This coming school year, we are one of many that need to answer the question: do we move our child from a private preschool into public school Kindergarten?
My husband and I have been going back and forth on this for months because we have two very good viable options.
The public kinder that is offered for Jamie is in the same school that Sam goes to, and it is very close to the house. The school has just been recently recognized as a Gold Ribbon School, (which is something you’d want your school to be). On top of that, it is convenient, and free! Who doesn’t love free quality education?
At the moment we pay to send Jamie to her private Montessori which is in our old neighborhood. So every morning, I scramble to drive her quite the distance so that she is on time, after I get Sam to her school.
Clearly there are so many reasons why — in my husband’s perspective — Jamie can go to this school next year. And I’ve spoken to many parents who have made that choice as well. Some kids love the idea of going to the same school as their older sibling.
And so after much consideration and thought, would you be surprised if I told you I opted for the paid, further choice?
Yes, I consciously chose to “give myself” a harder time (so my husband says) with two drop offs every morning and pay out the arm and a leg, to keep Jamie in a Montessori kinder. I lost sleep over this decision, and talked to many parents and preschool teachers, and volunteered and observed both camps more than once. And here’s what swayed my decision:
Jamie’s personality. Whether in a Montessori school or not, I believe in following your child. Jamie is a Dove, and a youngest child. Moving her to this kinder would have put her right in the middle again of all these new peers. I felt she needed a gentler introduction, and a little bit more build to her confidence. As per Maria Montessori’s philosophy, a child in a primary classroom will remain there for 3 years and progress from one of the younger students in class to one of the older ones. As the youngest in this family and truly everyone’s baby, I felt Jamie would only get that if she finished her third year (her Kinder Year) in her current classroom. In fact her teacher has been working with us to give her more “leadership roles”. She enjoys being the “role model”, and the good example for other children. You can the pride in her eyes when she tells me about how she “taught” another friend her long chains, or worked on the world map with another friend. If only for this reason, I would definitely pay out that arm and leg a second time around!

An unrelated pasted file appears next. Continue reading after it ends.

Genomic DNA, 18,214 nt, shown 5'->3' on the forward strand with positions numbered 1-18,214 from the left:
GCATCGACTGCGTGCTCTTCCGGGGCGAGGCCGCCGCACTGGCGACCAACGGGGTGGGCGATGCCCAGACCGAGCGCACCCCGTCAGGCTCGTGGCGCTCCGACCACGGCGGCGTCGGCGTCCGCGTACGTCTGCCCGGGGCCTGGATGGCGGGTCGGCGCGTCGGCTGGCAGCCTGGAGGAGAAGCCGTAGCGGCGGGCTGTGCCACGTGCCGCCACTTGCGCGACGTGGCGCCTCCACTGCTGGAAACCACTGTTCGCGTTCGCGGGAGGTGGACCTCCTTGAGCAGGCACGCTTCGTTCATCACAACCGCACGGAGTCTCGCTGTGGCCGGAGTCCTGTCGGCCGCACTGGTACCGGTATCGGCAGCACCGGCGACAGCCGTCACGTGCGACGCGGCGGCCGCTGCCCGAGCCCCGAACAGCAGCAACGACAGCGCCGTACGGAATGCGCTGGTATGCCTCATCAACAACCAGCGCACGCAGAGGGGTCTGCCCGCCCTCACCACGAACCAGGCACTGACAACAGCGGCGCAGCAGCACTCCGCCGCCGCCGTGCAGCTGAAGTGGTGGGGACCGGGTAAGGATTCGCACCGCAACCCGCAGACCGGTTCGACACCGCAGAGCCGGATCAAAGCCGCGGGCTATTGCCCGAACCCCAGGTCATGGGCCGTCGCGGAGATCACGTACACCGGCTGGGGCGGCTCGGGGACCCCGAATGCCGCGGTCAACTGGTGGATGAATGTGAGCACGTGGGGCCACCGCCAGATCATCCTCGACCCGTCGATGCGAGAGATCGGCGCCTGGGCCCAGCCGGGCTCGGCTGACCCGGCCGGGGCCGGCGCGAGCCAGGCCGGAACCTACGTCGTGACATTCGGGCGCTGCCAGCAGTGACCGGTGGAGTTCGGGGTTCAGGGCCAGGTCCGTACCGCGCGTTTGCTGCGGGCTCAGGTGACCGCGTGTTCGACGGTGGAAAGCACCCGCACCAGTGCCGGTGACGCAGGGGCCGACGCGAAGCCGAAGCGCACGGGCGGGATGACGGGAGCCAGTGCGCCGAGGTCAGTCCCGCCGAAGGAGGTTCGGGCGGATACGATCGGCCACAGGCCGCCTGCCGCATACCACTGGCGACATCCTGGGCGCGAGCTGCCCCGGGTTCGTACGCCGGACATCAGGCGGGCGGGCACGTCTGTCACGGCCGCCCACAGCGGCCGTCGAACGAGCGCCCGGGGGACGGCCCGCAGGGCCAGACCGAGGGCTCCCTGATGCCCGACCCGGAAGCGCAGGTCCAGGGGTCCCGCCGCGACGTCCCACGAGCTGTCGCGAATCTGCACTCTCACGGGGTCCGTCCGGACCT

Are we “coddling” her a little too much? Maybe. Maybe not. It’s Jamie. She needs a little bit more reassurance before the big transition. And some of her classmates to be in the public Kinder are only entering school for the first time. Jamie has been in school for four years, so she has a pretty good idea of what to do. Hopefully another year of familiarity will help her adjust better when she does eventually move into the public school system in the 1st grade.
Jamie’s Teacher. I have always said: It’s the teacher that makes a world of difference. And a lot of Jamie’s success and positive change in the last two years has been because of her teacher. Jamie’s teacher really works with her, and with me, to make sure Jamie is getting the most out of her days there.
The school hours and curriculum. Jamie is used to an 830-3pm school day. Kinder in the public system is only three hours. I’ve had parents who have come from a Montessori preschool, and put their children in the public Kinder. They have felt that they need to supplement the remaining hours in the day with an after school care facility. When it comes down to it, the cost of this is almost the same if they were to have stayed in Montessori. At the very least, when Jamie moves to 1st grade, her day will be 8:15 – 2:15, very similar to what she is used to.
And as I had heard, some children have public kinder as their first time in school. Their adjustment is very different from those who have been in school for longer. So on top of the social aspect that school brings, the children are learning their numbers, letters and phrases. Jamie, because she was allowed to go at her own pace in school (and because she has been in school for much longer), has done all that. I don’t want her to get bored and then dislike school, because she is clearly having fun now, with just the right amount of a challenge.
Jamie’s adjustment when she finally moves into a public system in the 1st grade is the Common Core methods. She has this one year to prepare for it, and then I feel that will be the challenge we will take later on. But first, and more importantly, is her self-confidence and maturity.
As a parents, we all make sacrifices to give our children the best that we possibly can. I told myself that if it having them in the same school was only for my convenience, then the choice wasn’t a choice at all. Ultimately it is what’s best for our kids. Fortunately, we can afford to go without another vacation this year, or do some shopping here and there. If it means it will be more beneficial for Jamie in the long run, then as I told my husband, I would make this decision over again in a heart beat. 🙂